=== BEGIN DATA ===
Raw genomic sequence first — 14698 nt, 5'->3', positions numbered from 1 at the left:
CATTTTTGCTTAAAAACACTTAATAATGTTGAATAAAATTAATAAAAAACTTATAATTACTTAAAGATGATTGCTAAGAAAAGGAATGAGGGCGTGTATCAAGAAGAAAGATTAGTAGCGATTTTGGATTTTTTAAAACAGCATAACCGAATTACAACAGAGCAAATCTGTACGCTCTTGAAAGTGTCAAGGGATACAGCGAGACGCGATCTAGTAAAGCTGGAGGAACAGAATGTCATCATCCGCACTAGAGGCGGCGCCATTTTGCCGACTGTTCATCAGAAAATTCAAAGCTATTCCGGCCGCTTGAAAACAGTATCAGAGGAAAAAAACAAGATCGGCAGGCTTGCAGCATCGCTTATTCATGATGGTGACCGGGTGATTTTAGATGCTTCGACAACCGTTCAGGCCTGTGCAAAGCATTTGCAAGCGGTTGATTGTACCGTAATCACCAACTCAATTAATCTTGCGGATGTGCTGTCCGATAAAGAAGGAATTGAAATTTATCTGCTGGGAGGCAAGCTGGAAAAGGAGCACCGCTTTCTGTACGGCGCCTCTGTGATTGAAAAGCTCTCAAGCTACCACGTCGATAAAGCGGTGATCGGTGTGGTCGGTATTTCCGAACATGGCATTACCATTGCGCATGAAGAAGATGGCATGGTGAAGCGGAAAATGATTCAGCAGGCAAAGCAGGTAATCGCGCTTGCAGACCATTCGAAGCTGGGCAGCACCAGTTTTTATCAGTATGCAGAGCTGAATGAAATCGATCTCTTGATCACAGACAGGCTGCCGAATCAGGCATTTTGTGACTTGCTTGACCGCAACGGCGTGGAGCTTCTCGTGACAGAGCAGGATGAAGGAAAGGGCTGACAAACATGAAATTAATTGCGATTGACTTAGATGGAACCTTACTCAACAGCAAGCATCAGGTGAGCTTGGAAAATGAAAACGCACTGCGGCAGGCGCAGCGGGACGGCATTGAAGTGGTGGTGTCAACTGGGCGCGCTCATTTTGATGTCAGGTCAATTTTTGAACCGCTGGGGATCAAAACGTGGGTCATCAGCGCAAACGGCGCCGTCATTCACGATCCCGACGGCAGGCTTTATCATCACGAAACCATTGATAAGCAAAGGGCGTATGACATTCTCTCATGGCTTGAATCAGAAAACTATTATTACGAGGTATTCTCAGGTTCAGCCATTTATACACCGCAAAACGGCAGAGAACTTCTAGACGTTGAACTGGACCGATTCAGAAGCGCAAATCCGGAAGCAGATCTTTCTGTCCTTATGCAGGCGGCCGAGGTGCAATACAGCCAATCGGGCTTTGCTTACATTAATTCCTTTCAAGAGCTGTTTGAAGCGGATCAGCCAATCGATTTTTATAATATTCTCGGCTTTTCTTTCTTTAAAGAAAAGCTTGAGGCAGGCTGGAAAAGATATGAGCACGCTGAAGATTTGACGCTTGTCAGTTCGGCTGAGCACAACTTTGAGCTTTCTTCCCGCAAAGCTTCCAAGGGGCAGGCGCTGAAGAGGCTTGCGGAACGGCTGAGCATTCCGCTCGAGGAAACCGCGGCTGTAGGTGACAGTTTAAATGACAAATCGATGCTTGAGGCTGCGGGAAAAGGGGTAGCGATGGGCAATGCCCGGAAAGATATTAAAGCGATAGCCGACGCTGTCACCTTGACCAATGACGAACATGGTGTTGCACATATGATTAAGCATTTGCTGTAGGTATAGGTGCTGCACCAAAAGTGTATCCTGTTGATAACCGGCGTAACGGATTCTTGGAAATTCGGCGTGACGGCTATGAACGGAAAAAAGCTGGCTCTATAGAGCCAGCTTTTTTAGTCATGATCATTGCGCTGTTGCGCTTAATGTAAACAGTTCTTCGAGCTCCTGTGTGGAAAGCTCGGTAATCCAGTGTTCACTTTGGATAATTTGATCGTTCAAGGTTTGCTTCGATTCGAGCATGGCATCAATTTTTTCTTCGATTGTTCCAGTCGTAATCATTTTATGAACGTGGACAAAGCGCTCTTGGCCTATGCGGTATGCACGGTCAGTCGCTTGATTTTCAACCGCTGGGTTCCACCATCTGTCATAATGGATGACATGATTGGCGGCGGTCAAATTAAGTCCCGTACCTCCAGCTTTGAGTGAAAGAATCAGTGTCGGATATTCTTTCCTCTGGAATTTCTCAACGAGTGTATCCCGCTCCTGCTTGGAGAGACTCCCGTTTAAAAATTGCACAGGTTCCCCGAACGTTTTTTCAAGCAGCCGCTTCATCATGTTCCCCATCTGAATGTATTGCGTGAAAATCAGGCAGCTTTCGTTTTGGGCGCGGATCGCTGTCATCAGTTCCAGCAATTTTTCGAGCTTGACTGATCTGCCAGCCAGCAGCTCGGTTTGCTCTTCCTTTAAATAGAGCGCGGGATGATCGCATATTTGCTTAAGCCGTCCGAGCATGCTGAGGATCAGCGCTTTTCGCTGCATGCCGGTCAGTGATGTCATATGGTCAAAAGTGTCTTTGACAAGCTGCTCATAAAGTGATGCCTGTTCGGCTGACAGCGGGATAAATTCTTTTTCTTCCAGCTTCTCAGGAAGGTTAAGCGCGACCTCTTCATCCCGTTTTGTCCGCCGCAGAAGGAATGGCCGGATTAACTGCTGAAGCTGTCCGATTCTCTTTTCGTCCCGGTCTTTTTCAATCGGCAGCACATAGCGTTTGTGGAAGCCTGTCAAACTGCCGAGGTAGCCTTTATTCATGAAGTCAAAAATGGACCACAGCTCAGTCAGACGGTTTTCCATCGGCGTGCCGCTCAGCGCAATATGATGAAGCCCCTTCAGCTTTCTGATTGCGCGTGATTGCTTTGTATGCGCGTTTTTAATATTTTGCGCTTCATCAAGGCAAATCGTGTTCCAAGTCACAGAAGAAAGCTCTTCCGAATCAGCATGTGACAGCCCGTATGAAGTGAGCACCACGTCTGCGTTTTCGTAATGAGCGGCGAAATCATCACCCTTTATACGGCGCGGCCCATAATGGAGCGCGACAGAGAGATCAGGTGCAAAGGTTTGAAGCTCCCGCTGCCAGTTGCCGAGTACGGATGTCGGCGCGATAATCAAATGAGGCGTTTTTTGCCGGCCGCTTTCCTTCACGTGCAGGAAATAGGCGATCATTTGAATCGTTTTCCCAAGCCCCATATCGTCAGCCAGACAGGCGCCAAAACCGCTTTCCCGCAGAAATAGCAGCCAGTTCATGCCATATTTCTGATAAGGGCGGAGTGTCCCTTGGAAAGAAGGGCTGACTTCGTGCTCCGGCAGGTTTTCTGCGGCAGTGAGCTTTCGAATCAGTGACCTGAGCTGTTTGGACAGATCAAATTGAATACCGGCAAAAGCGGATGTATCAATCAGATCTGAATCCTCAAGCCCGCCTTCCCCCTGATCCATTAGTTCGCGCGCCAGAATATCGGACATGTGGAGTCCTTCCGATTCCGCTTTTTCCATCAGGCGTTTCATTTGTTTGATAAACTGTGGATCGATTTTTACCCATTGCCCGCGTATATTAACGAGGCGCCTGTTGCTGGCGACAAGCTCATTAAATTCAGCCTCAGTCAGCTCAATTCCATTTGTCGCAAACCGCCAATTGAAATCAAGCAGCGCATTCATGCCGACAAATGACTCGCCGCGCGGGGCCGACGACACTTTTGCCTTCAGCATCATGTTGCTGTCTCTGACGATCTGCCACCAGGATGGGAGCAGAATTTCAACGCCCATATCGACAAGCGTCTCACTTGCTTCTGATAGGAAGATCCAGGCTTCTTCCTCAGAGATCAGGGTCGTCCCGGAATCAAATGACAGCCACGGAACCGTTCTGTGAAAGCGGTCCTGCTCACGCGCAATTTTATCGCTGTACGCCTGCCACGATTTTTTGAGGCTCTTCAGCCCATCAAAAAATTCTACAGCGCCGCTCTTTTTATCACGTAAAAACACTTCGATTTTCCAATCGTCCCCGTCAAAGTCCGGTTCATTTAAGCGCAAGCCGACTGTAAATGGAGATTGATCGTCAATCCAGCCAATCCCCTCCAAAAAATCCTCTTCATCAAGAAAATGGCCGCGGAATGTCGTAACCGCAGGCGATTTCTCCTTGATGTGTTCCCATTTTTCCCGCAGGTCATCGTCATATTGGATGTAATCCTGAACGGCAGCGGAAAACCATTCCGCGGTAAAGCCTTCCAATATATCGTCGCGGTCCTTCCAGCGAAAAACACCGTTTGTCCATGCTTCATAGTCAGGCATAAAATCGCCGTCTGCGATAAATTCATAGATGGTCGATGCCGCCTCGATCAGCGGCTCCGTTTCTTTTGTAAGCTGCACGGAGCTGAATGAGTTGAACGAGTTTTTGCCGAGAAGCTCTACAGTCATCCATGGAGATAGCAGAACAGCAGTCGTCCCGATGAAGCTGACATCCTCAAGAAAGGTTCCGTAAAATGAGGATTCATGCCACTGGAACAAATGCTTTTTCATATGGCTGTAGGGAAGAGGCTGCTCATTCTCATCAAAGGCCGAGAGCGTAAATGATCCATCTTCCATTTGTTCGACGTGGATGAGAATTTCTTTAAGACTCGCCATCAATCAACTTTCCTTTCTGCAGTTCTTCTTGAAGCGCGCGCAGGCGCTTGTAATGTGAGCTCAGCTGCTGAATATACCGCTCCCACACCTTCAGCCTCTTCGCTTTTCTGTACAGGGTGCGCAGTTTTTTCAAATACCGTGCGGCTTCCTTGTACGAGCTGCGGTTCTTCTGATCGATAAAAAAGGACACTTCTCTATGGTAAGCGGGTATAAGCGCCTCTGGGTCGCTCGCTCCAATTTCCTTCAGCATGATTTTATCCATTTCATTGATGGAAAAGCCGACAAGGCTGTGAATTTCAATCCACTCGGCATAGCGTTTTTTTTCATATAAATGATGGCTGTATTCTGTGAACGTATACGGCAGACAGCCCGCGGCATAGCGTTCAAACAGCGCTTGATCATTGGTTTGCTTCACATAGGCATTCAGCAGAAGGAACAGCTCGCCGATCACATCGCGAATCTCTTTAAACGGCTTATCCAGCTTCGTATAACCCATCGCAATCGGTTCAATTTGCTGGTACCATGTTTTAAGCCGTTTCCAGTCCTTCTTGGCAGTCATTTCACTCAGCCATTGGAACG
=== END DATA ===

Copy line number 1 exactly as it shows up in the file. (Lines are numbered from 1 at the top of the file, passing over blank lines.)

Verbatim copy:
Raw genomic sequence first — 14698 nt, 5'->3', positions numbered from 1 at the left: